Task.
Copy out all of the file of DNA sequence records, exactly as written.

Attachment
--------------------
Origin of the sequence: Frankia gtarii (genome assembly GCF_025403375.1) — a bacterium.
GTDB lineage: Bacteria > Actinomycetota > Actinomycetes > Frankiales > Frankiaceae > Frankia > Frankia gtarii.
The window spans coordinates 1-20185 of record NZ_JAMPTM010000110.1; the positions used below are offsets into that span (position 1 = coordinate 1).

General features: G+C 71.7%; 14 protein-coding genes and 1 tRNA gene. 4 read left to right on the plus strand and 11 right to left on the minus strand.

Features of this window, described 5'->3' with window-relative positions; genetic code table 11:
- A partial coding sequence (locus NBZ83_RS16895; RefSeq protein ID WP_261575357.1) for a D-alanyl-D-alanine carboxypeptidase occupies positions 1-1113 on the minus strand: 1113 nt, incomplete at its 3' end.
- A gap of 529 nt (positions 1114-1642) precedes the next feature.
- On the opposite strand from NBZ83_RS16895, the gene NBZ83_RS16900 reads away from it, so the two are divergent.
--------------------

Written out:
Origin of the sequence: Frankia gtarii (genome assembly GCF_025403375.1) — a bacterium.
GTDB lineage: Bacteria > Actinomycetota > Actinomycetes > Frankiales > Frankiaceae > Frankia > Frankia gtarii.
The window spans coordinates 1-20185 of record NZ_JAMPTM010000110.1; the positions used below are offsets into that span (position 1 = coordinate 1).

General features: G+C 71.7%; 14 protein-coding genes and 1 tRNA gene. 4 read left to right on the plus strand and 11 right to left on the minus strand.

Features of this window, described 5'->3' with window-relative positions; genetic code table 11:
- A partial coding sequence (locus NBZ83_RS16895; RefSeq protein ID WP_261575357.1) for a D-alanyl-D-alanine carboxypeptidase occupies positions 1-1113 on the minus strand: 1113 nt, incomplete at its 3' end.
- A gap of 529 nt (positions 1114-1642) precedes the next feature.
- On the opposite strand from NBZ83_RS16895, the gene NBZ83_RS16900 reads away from it, so the two are divergent.